In our Fabricator General series, we talk about hobbying techniques and tricks, and ways to build, model, shape, and fix everything, with an eye toward information for both beginners and veterans. In today’s special feature, Mike “Pvt_Snafu” Bettle-Shaffer, Chris “head58” Tatro, and Kevin Genson talk about owning a 3D printer and what you should know before buying one.
Should You Buy a 3D Printer?
A friend (or was it Oscar Wilde?) once gave me a piece of advice, and it’s “that the only thing better than owning a 3D printer is having a friend who owns one”, if they’re willing to carry that printer to your house then even better. 3D printers are a hobby unto themselves and while they can provide cost savings and a whole new realm of possibility in the long run, the short term set up is very time-consuming (but rewarding). There’s also a lot of technical expertise and education that will go into getting the most out of your 3D printer so be warned: It’s not a light investment, neither from a money nor time standpoint.
I’ve personally found it to be a rewarding addition to my hobby time and owning one has meant that I’ve been able to support friends and my local gaming club with cheap terrain that still looks the part.
Plastic noodles or lasers and goop?
The two most common types of printer you’ll typically see spoken about online – and the two we’re covering today are FDM (Fused Deposition Modelling) and SLA (Stereolithography). Up until now FDM printers have been much more common and still dominate the hobby scene. With typical print resolutions of around 0.12mm they’re decent for printing terrain and lower-detail miniatures. If you’re using them for 28mm miniature printing expect results similar to Reaper Bones. The 3D printing DM has some great guides and review, plus results of the Ender 3, which I’ll be talking about later.
There’s a number of SLA printers available at a more affordable cost now and the resolution these are capable of printing at means that printing pieces for conversions has become feasible. Layer lines are near invisible and very little finishing is typically required after the post processing steps.
FDM – Which printer should you buy?
This comes down to budget, though I personally wouldn’t recommend going any cheaper than an Ender 3. For the price point it has a good range of features, a huge community supporting it and a whole host of upgrades once you’re a little further in to the hobby. The Ender 3 is definitely a tinkerer’s printer though, so if you’re the sort of person who doesn’t like building and fiddling with gadgets this might not be the best printer for you. While shopping around you may also come across the Ender 3X and Pro, but from what I’ve seen of reviews and the price points, the regular Ender 3 still has them beat.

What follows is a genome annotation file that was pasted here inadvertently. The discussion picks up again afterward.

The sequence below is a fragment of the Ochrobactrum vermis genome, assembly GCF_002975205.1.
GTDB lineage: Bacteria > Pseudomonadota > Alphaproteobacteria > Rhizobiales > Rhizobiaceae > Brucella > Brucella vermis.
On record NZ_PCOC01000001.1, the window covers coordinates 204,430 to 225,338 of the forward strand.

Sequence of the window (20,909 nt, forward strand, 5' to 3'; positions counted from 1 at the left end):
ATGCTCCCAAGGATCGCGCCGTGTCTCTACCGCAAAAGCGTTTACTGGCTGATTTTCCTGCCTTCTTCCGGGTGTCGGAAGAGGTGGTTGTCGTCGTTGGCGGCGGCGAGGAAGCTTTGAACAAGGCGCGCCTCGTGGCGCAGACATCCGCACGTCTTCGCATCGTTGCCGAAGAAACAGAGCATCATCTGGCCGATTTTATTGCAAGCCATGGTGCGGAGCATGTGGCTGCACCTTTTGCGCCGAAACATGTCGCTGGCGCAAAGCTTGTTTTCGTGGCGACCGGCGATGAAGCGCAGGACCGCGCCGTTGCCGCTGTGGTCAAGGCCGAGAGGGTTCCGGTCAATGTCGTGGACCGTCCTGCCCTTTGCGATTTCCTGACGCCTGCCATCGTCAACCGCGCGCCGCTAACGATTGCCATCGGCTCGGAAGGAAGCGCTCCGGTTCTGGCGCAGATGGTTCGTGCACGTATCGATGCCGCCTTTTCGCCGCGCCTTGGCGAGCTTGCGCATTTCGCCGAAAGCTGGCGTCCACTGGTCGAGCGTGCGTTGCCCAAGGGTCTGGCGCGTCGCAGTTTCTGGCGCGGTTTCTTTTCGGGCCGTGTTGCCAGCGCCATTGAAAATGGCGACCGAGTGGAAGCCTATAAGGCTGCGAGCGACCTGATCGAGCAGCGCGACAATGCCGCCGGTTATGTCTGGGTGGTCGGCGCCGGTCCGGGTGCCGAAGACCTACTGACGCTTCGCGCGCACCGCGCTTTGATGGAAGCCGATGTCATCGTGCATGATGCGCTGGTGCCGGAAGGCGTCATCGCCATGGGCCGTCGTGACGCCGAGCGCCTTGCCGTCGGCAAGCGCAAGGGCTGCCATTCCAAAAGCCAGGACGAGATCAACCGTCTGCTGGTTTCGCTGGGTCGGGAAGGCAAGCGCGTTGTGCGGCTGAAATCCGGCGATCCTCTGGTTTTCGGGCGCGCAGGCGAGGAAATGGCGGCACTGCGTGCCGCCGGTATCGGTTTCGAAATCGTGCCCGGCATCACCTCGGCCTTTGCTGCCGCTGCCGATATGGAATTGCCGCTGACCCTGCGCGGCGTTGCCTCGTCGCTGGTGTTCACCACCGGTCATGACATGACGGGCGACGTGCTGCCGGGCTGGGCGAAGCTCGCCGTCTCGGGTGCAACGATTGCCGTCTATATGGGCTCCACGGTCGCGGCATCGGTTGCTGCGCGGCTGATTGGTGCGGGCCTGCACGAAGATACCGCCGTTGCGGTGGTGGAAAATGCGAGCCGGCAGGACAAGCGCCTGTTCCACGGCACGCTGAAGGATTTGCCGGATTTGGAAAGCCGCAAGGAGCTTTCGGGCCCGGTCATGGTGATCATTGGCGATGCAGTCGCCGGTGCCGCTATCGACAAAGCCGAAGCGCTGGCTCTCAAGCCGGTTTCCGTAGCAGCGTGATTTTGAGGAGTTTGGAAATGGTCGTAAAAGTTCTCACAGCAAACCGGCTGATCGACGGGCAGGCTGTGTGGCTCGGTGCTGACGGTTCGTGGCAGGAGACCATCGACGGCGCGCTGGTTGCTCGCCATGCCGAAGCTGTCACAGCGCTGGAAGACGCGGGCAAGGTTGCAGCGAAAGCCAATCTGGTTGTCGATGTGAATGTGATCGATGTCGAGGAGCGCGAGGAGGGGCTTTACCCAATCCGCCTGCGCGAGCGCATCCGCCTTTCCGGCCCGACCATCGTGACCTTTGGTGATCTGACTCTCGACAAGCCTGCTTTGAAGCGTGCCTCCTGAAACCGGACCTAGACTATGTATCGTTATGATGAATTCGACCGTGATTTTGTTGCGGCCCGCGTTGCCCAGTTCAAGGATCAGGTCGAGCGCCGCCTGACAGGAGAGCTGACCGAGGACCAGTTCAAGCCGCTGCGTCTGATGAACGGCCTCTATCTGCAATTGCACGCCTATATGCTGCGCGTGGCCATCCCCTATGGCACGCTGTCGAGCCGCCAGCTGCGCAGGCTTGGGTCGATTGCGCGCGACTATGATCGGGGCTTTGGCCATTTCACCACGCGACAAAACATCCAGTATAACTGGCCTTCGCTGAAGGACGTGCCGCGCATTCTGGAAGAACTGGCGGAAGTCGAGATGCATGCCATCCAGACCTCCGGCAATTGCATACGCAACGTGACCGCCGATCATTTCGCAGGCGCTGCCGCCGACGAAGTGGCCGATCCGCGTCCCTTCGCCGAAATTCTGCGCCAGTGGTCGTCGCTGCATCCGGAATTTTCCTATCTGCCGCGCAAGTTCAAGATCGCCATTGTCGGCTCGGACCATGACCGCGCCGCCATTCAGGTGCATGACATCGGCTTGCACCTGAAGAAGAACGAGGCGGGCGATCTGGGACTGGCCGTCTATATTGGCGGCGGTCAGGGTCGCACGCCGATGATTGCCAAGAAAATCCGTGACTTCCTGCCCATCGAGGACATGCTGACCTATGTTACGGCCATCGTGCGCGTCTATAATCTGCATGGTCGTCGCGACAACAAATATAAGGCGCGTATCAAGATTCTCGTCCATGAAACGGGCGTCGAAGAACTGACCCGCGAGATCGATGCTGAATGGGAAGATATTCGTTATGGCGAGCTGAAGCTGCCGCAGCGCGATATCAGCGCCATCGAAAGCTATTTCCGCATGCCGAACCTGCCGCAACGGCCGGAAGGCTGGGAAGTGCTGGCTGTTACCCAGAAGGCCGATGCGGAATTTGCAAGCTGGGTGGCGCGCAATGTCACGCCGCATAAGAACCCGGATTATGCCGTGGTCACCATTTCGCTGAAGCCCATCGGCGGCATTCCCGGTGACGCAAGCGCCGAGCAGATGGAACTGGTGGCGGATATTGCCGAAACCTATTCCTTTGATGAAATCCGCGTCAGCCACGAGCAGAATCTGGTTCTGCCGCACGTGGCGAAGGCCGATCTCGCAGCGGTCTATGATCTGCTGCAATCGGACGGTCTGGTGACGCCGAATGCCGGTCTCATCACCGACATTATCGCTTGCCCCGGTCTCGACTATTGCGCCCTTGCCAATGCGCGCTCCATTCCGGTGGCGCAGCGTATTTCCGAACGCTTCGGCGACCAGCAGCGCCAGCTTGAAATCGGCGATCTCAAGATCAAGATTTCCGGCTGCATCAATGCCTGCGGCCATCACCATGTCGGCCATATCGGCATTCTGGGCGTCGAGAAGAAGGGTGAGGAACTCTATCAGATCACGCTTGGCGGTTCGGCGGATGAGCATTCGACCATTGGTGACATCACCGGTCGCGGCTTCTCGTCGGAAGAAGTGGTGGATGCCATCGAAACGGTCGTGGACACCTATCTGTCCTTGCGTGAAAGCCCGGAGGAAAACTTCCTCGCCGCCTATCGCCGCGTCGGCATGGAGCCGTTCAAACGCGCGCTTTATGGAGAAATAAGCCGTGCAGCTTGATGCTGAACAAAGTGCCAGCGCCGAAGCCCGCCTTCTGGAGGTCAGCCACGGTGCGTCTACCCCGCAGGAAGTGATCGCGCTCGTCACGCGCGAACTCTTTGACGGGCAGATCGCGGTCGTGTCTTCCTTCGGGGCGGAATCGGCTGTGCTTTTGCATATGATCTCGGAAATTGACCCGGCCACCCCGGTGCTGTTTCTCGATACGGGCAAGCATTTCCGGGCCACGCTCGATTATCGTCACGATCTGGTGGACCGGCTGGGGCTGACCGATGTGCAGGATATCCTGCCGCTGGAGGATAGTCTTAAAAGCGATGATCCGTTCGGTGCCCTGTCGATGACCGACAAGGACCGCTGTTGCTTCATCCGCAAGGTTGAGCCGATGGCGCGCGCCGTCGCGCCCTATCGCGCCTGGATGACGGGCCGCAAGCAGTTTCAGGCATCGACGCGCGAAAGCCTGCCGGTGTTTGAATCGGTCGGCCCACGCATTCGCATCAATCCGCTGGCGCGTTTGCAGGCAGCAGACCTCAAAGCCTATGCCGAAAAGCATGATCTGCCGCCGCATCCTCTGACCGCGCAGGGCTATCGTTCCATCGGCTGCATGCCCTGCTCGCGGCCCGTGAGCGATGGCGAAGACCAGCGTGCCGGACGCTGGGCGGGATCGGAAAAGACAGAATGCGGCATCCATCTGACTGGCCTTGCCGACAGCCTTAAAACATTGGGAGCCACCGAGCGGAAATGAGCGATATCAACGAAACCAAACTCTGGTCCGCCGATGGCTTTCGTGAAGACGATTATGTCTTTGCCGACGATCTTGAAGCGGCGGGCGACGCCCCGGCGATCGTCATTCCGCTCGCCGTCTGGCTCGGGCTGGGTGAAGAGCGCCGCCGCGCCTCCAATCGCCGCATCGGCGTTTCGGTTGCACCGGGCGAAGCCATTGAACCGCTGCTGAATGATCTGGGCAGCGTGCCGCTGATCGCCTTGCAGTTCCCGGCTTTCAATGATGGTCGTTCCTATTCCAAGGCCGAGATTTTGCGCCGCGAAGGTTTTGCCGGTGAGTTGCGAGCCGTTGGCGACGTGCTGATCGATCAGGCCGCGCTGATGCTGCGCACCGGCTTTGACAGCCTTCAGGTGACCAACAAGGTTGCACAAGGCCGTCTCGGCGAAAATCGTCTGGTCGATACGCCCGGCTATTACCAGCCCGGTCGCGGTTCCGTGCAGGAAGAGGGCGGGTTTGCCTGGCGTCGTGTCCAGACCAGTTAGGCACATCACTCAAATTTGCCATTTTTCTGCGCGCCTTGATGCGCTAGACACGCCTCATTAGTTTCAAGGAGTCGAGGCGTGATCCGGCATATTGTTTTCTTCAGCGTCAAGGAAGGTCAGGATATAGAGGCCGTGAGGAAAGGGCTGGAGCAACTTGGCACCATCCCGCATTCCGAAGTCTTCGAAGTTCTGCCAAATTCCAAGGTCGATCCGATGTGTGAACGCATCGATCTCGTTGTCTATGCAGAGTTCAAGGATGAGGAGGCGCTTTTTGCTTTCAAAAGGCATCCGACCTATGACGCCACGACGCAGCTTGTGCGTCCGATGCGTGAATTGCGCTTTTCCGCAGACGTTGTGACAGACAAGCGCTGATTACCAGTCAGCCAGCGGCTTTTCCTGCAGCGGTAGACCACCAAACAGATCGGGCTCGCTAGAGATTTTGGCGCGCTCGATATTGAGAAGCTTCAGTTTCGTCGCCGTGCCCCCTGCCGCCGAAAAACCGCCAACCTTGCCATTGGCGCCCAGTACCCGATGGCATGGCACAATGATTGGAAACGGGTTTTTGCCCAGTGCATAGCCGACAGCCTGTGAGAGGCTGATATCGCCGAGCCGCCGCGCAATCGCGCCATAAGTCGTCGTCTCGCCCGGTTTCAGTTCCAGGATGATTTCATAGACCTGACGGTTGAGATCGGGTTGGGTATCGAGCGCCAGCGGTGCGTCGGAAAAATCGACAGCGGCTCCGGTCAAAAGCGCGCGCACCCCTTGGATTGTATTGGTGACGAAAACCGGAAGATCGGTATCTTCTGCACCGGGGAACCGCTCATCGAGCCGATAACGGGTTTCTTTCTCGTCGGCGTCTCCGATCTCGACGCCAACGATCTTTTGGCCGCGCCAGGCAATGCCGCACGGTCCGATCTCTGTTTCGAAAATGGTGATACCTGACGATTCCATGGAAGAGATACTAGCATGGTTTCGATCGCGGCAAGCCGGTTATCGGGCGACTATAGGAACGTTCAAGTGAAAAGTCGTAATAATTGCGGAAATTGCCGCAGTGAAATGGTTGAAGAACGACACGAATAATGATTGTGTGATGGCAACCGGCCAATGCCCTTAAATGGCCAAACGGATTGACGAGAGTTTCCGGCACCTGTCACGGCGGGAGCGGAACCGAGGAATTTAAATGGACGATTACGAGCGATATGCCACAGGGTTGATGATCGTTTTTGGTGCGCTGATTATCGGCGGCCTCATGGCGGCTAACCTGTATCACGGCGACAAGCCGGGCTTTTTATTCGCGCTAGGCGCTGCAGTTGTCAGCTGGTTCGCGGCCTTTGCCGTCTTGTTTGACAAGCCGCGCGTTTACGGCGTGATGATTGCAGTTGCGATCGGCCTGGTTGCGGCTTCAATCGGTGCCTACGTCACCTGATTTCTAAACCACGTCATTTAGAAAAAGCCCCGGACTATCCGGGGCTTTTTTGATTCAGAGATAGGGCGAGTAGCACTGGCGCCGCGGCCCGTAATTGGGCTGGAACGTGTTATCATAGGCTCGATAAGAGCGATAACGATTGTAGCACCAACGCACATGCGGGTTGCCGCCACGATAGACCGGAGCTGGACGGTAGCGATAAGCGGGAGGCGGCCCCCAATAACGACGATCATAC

At the more expensive end of the market, there’s the Prusa i3 MK3. With the high price tag comes a much more stream-lined printing experience, better build quality and some would say a better out of the box finish on prints.
If you’re picking up an Ender 3 it’s worth considering some of the many upgrades available to you. The first one I’d recommend is a Raspberry Pi 3b. This will allow you to run an Octoprint server. With Octoprint running and connected to your Ender you gain access to a number of new features, including thermal runaway protection and the ability to load models from printing remotely. Both of these make it much easier to run the printer unattended. I won’t go into the various other Octoprint plugins and upgrades available now, as I think just those two make it worthwhile.
Up next is the glass bed. I wouldn’t call this one vital but it makes printing with PLA a little bit easier and gives a lovely finish on the bottom of the print. You might need to use different surface preparations or show some caution when printing with other materials on glass but since I’ve switched my bed adhesion has been good and prints are very easy to remove once the bed is cool.
I prefer buying PLA from one of the larger manufacturers. It costs a little bit more but the customer service you get, including print troubleshooting is worth while for that little bit extra. You can get good quality PLA for around £20/$25 including shipping.
Getting started with an Ender 3
So you’ve decided to go ahead and buy an Ender 3. Good choice, it’s going to arrive looking like a giant Mechano set and you’re going to need to learn a little bit about Linux if you’ve also decided to pick up a Raspberry Pi. There are many people, who are much smarter than me, that have written guides on getting set up so this is going to be more of a reference section for you, but at least you don’t have to go and find it all yourself!
I’m going to assume that you’ve gone ahead and bought the following:
- Ender 3
- Raspberry Pi 3b
- Glass bed
Ender 3 assembly guide from 3D Printed Tabletop
Octopi download and setup guide from OctoPrint.org
There’s a couple of options on how you can fit your glass bed. Using the clips to secure it means you lose a little bit of your print area but the bed is easy to remove. One alternative is double sided thermal tape. This makes the glass bed harder to remove but ensures a good thermal profile across the glass bed.
Common Ender 3 upgrades from Teaching Tech
Important safety note: some printers, especially the Ender 3, come delivered with operating software that does not have Thermal Runaway Protection enabled. You know that part of the printer that heats up to 200+ Celcius? Imagine if the thermostat on your printer got buggy and kept thinking it wasn’t up to full temperature yet, so it just kept increasing the heat. Yeah, that would be bad. Thermal Runaway Protection keeps that from happening. While this is probably very unlikely I sleep better at night knowing I’ve upgraded my firmware to a version that has this safety measure. You can find out details about how to upgrade the firmware here. If you’re not comfortable with updating the firmware just yet, Octoprint also offers Thermal Runaway Protection. Octoprint obviously isn’t a substitute for having it at the firmware level but it certainly helps. I also bought a small smoke detector and mounted it right above my printer because I love my family, but you do you.
The assembly guide linked earlier has some advice on how to get your bed trammed (not levelled, trammed, they’re apparently different). I’ve found that once you’ve used the paper method you’ll want to confirm the tramming using something like this print. While your printer is laying down the calibration squares, keep an eye on it. You’re looking for nice, smooth and slightly squished together lines for your first layer.
Praise the Omnissiah – my printer is setup!